Watch Goli Soda Movie Online
The story opens with four arduous boys named Setu, Kutti Mani, Chithappa and Puli, working for an Aachi, in her shop in Asia’s busiest market – Koyambedu. The boys slog every morning, before the city wakes up, to fetch and carry that day’s load of vegetables, and hangout with a chummy cart driver who they fancy to call Mandhiravadhi or magician, after his gimmicks which fascinate the boys. Sujatha plays the Aachi, Imman Annachi plays Mandhiravadhi, and the four boys are Kishore, Shreeram, Pandi and Murugesh of ‘Pasanga’ fame. Given their impressionable adolescence, the boys start seeing girls and try their best to woo them, and that is how they happen to befriend Yamini (Chandini) and the girl they call ATM (Shalini). The boys eventually understand responsibility and work hand-in-hand to start a food joint inside the market. Though they manage to overcome the pressure from their rivals, they accidentally let an ally into their mess and everything changes. Given that they are too young and frail to give a fight, they are constantly rubbed the wrong way, beyond their patience. But they stand up as a team, to seek justice, fighting a losing battle.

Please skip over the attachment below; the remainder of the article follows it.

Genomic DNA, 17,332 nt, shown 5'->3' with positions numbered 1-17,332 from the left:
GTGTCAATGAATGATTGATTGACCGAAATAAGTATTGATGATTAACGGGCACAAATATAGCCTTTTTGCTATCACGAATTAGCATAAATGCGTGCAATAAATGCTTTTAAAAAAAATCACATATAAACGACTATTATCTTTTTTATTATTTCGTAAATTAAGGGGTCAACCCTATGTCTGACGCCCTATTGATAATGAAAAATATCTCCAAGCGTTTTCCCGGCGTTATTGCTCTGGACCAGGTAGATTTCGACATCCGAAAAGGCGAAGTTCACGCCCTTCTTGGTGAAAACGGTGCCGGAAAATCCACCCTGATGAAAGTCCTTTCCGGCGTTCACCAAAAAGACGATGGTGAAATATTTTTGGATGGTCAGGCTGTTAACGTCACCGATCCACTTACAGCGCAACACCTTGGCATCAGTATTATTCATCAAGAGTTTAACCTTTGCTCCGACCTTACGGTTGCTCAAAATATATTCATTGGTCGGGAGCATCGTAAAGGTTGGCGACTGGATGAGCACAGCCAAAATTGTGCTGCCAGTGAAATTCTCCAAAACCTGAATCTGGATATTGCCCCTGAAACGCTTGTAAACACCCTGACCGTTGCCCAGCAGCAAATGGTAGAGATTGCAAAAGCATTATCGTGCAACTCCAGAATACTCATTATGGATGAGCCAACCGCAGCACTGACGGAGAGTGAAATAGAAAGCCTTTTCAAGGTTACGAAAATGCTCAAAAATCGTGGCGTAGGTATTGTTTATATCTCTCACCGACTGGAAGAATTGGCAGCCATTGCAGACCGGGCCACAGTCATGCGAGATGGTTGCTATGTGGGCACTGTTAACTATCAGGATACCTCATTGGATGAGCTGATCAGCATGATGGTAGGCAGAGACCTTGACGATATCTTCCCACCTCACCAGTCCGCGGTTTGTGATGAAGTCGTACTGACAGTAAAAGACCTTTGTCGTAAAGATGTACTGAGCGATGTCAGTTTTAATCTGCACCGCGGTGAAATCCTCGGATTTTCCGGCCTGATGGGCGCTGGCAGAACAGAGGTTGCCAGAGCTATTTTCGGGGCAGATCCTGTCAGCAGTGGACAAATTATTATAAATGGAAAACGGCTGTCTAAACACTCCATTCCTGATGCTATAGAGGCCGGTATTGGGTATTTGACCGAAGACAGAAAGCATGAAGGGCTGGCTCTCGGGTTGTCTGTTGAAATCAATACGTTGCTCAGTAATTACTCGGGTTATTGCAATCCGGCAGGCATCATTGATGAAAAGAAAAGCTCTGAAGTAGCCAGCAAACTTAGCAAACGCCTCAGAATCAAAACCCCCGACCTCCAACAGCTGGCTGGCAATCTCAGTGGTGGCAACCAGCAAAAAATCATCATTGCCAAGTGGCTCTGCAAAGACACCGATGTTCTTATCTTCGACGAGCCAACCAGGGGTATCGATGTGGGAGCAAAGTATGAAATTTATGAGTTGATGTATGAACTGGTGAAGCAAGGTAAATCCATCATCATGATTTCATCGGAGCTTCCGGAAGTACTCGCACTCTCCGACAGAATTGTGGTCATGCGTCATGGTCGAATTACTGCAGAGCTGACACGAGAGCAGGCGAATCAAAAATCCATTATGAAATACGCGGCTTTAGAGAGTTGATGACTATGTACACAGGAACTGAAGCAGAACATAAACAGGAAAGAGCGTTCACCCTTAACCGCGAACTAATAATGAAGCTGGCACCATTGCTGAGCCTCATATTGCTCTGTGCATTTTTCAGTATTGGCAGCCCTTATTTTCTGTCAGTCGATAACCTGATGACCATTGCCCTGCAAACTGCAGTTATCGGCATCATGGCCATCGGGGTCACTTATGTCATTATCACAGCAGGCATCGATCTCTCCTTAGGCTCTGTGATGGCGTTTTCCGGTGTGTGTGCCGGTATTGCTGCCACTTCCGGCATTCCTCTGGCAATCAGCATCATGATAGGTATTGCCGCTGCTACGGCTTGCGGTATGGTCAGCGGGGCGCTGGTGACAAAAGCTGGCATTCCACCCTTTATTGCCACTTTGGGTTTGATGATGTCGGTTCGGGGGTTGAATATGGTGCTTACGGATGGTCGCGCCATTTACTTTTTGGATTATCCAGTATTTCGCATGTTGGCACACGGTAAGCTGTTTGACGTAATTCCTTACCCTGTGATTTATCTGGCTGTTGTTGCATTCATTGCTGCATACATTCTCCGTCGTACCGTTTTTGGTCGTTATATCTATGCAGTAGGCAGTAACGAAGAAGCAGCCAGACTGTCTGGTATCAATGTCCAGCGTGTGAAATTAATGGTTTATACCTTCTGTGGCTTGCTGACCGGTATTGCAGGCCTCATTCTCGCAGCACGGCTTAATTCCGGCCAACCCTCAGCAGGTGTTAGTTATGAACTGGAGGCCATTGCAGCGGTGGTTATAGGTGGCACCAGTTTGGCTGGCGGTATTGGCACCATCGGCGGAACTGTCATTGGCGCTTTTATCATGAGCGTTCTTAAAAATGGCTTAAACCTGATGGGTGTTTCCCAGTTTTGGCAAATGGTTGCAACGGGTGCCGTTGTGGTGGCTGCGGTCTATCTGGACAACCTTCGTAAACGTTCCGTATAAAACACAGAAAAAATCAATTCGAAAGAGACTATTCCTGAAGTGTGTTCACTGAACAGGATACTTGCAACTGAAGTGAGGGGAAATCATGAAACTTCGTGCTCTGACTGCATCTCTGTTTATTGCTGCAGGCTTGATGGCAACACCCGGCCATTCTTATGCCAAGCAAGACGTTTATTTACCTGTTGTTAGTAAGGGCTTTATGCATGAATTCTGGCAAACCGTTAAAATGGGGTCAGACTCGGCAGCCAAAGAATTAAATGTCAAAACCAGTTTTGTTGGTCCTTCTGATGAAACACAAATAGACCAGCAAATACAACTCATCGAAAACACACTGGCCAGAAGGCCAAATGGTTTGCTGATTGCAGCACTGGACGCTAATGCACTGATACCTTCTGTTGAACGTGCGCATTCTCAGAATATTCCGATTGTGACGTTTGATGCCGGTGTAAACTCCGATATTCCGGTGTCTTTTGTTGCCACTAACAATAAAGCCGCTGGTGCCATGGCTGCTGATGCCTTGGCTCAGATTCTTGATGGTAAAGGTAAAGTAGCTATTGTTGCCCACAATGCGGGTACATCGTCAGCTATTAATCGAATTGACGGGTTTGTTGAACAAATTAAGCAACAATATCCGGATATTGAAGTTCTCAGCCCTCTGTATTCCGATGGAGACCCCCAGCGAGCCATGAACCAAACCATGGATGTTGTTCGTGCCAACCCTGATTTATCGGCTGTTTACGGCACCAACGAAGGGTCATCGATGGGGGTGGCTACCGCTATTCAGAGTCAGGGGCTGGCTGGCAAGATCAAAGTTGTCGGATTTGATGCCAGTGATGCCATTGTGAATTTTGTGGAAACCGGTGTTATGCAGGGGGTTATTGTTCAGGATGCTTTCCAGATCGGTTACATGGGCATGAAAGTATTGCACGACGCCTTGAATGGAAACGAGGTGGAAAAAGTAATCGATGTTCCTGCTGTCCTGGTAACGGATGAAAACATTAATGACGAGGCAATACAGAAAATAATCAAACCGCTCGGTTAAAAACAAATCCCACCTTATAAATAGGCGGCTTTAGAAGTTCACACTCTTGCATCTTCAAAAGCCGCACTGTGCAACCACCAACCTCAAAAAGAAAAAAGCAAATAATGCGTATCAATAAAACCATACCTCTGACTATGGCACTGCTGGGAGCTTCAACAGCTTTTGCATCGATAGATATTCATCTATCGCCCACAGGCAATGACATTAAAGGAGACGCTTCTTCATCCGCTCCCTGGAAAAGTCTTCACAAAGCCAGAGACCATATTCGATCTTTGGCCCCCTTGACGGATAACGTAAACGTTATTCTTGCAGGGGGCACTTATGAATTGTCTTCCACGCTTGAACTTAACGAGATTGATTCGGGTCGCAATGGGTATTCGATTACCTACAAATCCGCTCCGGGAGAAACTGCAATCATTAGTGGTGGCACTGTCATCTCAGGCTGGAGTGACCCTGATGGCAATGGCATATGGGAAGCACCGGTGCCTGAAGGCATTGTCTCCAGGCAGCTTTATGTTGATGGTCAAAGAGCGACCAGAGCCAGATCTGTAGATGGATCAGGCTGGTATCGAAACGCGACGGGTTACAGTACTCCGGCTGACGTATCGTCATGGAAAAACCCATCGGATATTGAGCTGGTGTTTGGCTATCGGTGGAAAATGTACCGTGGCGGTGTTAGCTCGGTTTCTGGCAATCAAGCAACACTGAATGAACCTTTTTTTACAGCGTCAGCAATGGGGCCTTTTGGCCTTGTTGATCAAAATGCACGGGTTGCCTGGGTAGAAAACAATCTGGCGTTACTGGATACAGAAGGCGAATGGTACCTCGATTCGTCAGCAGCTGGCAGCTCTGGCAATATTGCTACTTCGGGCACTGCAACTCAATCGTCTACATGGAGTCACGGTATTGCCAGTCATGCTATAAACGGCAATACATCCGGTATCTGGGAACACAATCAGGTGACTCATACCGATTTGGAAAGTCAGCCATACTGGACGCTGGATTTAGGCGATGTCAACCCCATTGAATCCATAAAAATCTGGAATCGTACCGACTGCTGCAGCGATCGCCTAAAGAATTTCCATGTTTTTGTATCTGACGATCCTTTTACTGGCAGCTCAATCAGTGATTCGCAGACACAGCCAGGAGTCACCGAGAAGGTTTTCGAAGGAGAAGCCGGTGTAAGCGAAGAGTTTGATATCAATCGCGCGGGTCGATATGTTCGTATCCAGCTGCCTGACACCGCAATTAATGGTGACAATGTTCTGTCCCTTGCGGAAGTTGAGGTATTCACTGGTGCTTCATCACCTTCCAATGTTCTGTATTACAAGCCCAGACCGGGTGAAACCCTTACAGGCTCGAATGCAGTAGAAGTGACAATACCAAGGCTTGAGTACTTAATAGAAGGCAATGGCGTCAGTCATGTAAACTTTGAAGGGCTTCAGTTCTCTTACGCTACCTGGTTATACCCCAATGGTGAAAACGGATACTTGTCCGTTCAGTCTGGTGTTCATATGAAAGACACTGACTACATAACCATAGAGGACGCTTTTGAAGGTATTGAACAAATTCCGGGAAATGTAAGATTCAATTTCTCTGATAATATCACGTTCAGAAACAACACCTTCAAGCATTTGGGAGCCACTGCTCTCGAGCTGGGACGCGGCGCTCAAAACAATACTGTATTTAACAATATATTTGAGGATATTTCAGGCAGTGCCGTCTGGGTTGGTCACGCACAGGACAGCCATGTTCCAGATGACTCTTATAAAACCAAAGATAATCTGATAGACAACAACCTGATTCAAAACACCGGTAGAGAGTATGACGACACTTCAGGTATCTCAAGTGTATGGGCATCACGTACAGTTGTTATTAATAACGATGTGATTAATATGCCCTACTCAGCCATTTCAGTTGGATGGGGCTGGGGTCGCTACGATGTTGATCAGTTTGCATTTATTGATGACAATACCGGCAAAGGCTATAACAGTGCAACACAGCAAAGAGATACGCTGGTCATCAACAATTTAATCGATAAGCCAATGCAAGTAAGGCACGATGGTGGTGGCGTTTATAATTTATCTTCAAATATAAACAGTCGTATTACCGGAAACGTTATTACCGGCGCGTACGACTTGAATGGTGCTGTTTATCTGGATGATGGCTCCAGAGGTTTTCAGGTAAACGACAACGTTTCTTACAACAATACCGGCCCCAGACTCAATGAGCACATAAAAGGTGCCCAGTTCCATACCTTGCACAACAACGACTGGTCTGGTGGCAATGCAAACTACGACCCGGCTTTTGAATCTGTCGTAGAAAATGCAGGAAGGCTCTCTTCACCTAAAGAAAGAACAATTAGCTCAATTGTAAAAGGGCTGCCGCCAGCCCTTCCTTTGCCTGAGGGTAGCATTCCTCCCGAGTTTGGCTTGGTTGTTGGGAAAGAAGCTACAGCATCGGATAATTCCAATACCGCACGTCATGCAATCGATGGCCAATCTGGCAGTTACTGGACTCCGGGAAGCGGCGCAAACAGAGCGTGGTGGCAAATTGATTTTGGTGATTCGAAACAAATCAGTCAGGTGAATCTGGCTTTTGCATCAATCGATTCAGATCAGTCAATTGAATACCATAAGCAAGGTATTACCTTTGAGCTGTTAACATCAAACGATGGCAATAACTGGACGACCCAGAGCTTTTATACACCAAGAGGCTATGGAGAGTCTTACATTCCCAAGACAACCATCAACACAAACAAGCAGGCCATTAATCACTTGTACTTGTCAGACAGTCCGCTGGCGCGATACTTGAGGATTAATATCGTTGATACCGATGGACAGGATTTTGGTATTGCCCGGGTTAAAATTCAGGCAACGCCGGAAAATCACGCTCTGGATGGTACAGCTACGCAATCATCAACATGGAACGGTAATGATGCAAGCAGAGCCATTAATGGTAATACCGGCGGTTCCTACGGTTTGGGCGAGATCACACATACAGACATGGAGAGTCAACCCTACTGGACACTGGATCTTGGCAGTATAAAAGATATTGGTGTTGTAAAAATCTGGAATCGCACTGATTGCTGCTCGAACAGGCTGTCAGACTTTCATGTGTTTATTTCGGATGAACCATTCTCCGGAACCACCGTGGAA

Acclaimed for cinematography and with prior experience as a director, Vijay Milton has delivered a compelling and gripping story with ‘Goli Soda’. While first half is lighthearted, the part after intermission is racy, emotional and action packed. The film does not involve any heroism – it’s all appealing and even factual at times. But the boys are real heroes! Be it the comic scenes or the compelling ones, Shalini is convincing for the role and acts like a matured kid. She and Chandini, who relatively has much lesser screen presence, as promising actresses. Pandiraj’s dialogues are a pillar of support to the story. No word is wasted; instead there are a few lines that are hair rising that blow you harder than the usual punch dialogues. Vijay Milton’s cinematography deserves special mention in the fight scenes, especially the climax scene; kudos to the stunt choreographer for realistic fight, with no hint of heroism. All this, with Antony’s picture perfect editing, is a clean entertaining two and half hours.
When adolescents are messed around with, they fight not for fractures and blood, but for real justice. There is a limit to everyone’s patience, which when rubbed too hard, explodes like a bottle of soda, as indicated by the befitting title. There is comedy, there is love and also a silently told loud social message in ‘Goli Soda’. And the film has no dearth of action that is believable and convincingly true – the 7-minute long fight scene is a charm to look out for. There are a lot of twists thrown in, to reiterate the right. Having sought the choice opinion of more than a dozen skillfully expert directors, Vijay Milton has done the best justice to an offbeat story, in a clean entertainer that would impress all sorts of audience.